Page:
TT: And what does Markquese need to do get even better, to be ready for Big Ten ball?
DE: Mainly adjusting to the speed of the game, although he’s had the opportunity to compete against elite kids in Oregon over the summer and at the Under Armour game. I think that’s the type of speed he’ll see at the next level, and that will give him a jump on kids that haven’t seen it yet. Also, getting to Maryland early [Bell enrolls Jan. 20] will give him a jump, with him being able to play spring ball.
TT: Coach, when did you sort of know Markquese could be a special player – an FBS caliber player?
DE: Oh, when he was 11 (laughs). His brother played for me – a big offensive tackle. And when we went out to look at his brother, Markquese came with him and he was this lanky 11 year-old-kid. But I heard good things about him even then, and I could tell he had the chance to be a player.
And when he got here, he started right away as a freshman. We kind of knew even before he played a down he was going to be something. His first day at practice, he guarded our one wideout, who is now an outside backer at UConn. And I can remember Markquese did a pretty good job on him that very first day. So that showed us something right there.
TT: One thing I wanted to touch on, Coach, is Markquese’s relationship with his grandmother. In almost every interview he brings her up.
DE: He’s very, very close with his grandmom. She was definitely very important in his decision. Every time Markquese came back from a recruiting trip I’d talk to the head coach, and the coaches all couldn’t stop talking about what kind of kid Markquese was and how he doted on his grandmother. [The coaches] knew he was a special kid just from that. You can’t fake the way he cares about his grandmom.
I’ve always been a proponent of your actions are going to speak louder than your words – and from what [the coaches] saw, they knew he was a caring kid. That’s kind of what these schools are looking for.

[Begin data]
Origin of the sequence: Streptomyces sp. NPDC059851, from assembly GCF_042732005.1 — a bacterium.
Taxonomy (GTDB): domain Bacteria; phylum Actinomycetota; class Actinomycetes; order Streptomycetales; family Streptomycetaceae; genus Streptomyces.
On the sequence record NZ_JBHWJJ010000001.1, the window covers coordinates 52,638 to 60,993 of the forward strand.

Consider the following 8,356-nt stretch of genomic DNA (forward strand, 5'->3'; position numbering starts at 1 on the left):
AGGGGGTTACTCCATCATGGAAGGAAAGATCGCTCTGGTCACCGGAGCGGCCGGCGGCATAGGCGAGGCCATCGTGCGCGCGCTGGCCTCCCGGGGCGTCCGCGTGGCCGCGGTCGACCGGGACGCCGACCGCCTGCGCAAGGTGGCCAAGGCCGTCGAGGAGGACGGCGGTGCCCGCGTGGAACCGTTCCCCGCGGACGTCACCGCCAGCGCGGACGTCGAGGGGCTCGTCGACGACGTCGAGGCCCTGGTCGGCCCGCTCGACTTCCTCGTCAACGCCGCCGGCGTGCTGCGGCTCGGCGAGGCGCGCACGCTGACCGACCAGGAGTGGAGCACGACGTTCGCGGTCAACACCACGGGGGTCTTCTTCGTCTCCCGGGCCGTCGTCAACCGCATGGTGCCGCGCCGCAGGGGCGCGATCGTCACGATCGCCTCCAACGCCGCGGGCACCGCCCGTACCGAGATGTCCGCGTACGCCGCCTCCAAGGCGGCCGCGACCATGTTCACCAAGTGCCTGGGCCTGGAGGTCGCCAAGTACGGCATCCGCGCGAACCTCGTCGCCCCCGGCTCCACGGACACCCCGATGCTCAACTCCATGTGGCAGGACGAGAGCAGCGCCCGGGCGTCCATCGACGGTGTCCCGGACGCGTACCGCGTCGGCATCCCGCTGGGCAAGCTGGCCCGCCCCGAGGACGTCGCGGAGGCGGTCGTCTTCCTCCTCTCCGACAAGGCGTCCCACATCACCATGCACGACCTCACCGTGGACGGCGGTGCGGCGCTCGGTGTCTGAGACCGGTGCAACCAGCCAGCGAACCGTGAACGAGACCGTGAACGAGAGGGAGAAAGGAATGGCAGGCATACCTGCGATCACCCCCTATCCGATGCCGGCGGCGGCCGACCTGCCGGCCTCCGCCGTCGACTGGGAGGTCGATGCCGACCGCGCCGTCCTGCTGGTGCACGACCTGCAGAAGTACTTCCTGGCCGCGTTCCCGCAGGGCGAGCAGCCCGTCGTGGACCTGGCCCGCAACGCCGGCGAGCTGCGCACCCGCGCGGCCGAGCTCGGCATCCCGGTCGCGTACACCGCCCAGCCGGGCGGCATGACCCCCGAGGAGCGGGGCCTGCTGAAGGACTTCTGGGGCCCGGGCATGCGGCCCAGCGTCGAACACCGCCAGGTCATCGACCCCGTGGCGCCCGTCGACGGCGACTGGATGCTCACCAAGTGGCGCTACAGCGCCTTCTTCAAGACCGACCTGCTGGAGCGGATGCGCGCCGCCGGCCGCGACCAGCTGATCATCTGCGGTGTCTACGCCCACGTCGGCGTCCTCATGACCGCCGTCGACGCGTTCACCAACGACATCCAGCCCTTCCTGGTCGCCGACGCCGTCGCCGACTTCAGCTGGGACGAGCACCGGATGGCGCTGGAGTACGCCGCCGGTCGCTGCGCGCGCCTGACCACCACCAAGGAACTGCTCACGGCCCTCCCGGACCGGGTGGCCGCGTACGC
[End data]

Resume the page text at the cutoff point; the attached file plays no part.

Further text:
TT: And what about Markquese around his teammates? What’s he like in the locker room, and also around you guys as coaches?
DE: Oh, he’s definitely a leader – vocally when he needs to be, but more-so lead by example. He’s 100 miles per hour all the time in practice. But he’s a great kid, easy going off the field, and very easy to get along with.
TT: What do you think Markquese’s potential is at Maryland?
DE: I think he has a very high ceiling. But he hasn’t really been able to get in the weight room, because he’s a three-sport athlete. He’s a very strong kid naturally; his lower half is really developed and I think his upper half will develop when he gets to college.
But I think “one day at a time” needs to be his mantra. Just keep working, keep improving and keep getting better day after day. If he works, I think he has a very high ceiling.
TT: Last question, Coach: Does Markquese remind you of another player, either in college or the NFL? Just to give fans a visual of what kind of hybrid he is?
DE: It’s funny, his first two years we had him playing wideout a lot, and defensively we’d put him at end and just let him rush the passer. But when he first came up, he was so tall, lanky and fast we called him A.J. Green. He was built like [Green] and moved like [Green].
But, as a safety, I’d say someone like Michael Boulware – someone who can hit like a linebacker and also cover in space. And some of the coaches that have come through have even said Richard Sherman, because [Sherman] was an offensive player initially too before switching to corner. I don’t think it would be a negative if Markquese turned out like any of those players (laughs).